Boolean operators are words used to connect two or more terms within a search. They are commonly "AND," "OR" and "NOT." Here are some tips for using each different connecting word.
AND will make your search smaller. If you are retrieving too many records on your topic, try adding another search term with the operator AND.
For example: "krispy kreme" AND marketing
OR will make your search bigger. If you are retrieving too few records on your topic, try adding another search term with the operator OR.
For example: (adolescents OR teenagers)
NOT will exclude a word from your search results. If you are retrieving too many records on an unrelated topic, try eliminating a word with the operator NOT.
For example: dolphins NOT football
To search for two or more words in the exact order in which they are entered you should enclose the phrase in quotation marks " ".
For example: "obsessive compulsive disorder"
Truncation allows you to search the root form of a word with all its different endings by adding a symbol to the end of a word. Truncation symbols vary by database (check the help screens or ask a Librarian), but are usually one of the below:
|! (exclamation point)
|? (question mark)
For example: advertis* will search for advertise, advertisement, advertising, advertised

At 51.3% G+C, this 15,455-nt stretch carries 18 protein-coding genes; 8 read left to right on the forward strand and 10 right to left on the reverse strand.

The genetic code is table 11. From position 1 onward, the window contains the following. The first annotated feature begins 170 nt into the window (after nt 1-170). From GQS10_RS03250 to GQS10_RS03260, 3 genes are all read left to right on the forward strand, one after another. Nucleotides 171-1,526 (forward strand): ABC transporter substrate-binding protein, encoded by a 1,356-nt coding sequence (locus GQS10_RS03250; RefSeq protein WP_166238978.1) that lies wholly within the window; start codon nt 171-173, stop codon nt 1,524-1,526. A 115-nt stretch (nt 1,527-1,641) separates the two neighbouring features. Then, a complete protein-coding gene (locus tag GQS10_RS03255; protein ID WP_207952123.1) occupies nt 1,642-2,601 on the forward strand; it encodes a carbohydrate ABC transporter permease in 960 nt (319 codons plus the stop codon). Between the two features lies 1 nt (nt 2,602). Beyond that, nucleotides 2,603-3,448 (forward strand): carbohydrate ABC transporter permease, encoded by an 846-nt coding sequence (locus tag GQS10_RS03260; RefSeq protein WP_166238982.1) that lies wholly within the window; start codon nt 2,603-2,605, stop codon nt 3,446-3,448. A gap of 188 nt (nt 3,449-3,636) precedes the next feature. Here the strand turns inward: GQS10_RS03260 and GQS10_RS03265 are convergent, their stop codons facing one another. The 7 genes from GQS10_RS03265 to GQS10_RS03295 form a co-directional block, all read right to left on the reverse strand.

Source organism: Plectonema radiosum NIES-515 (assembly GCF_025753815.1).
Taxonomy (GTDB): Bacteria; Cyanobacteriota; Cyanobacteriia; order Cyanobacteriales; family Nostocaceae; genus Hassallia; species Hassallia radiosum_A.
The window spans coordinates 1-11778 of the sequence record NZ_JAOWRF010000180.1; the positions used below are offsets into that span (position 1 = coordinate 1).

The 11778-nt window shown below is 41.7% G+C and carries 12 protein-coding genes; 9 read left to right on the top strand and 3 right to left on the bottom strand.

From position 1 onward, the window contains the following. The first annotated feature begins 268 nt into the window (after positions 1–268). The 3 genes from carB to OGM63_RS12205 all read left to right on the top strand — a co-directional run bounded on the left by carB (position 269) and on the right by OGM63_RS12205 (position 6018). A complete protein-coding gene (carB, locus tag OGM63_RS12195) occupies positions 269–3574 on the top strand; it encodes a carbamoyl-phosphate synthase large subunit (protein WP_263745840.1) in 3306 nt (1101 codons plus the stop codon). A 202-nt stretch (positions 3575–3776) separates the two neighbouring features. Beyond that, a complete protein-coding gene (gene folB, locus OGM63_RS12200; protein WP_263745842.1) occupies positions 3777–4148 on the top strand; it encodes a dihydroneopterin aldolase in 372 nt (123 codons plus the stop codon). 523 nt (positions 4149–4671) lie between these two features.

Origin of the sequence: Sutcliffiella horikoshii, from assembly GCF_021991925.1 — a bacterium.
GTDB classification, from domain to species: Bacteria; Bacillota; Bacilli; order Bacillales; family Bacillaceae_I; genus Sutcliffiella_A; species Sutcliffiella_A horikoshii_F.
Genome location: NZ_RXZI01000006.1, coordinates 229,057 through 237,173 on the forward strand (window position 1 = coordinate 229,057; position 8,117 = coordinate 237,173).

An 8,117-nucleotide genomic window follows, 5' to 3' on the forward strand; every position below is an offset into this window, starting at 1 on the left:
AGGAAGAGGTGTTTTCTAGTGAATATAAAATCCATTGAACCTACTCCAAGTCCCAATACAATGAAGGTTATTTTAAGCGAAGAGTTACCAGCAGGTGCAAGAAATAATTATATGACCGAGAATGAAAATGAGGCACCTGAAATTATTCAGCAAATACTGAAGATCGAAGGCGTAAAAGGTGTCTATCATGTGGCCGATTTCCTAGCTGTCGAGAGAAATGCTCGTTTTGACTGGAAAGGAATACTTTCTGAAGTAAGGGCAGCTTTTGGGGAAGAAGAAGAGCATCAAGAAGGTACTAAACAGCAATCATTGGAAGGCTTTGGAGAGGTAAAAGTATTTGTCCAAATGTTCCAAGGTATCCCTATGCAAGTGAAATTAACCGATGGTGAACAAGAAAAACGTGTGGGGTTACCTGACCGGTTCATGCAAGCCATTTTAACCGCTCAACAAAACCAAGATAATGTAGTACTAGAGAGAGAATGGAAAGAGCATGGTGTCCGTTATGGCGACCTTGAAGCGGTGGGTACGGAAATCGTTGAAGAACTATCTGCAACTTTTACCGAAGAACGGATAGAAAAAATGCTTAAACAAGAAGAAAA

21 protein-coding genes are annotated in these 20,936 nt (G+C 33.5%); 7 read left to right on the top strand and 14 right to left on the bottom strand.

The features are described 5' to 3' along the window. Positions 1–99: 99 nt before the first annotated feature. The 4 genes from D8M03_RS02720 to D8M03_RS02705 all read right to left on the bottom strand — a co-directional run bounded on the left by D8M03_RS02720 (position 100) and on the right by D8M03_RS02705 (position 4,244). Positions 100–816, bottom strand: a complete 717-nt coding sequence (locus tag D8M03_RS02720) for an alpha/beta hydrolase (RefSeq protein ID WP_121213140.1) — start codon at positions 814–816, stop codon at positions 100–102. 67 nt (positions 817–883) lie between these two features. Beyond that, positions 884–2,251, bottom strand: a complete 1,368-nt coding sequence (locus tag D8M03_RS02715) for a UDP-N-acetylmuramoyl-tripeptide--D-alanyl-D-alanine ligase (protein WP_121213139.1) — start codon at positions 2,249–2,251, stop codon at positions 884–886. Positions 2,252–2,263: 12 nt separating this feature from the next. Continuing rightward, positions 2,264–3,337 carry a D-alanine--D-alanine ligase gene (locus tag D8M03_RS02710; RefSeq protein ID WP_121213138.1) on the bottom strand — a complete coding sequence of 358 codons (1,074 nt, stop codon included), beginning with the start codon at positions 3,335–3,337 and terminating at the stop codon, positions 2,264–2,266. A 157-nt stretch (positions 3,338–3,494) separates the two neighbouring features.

Keywords are words and phrases you have thought of that describe a topic you would like to research. Keyword searches are typically how you begin your research using library search tools like databases and catalogs. Usually a basic keyword search will retrieve many search results, as any sources that mention your keyword(s) at least once anywhere in a source's text or its record will be retrieved.
Combine keywords with the Boolean operator "AND" in between each keyword in order to research a more specific, multifaceted topic. For example, "college students AND study habits," "French literature AND existentialism," or "exercise AND knee injuries."
Subjects are very specific terms and phrases assigned to a source by a database or other authoritative group to describe an information source as a whole. When searching by subject, it is very important to use the exact spelling and/or word order of a subject term used by your search tool. Searching by subject is very precise; usually, not many search results will be retrieved, but the sources retrieved should be very relevant to your topic.
Advanced search options in library search tools usually provide subject searching. The challenge is to first find the exact subject terms/phrases to use. You may have to perform several basic keyword searches until you find a good source and take note of the subject terms in the item's record. In this search result page using EBSCOhost, notice the "Subjects" listed for each source as you make your way down the page. It would be beneficial to take note of any subject terms that best describe your search topic and then starting a new search using those subjects.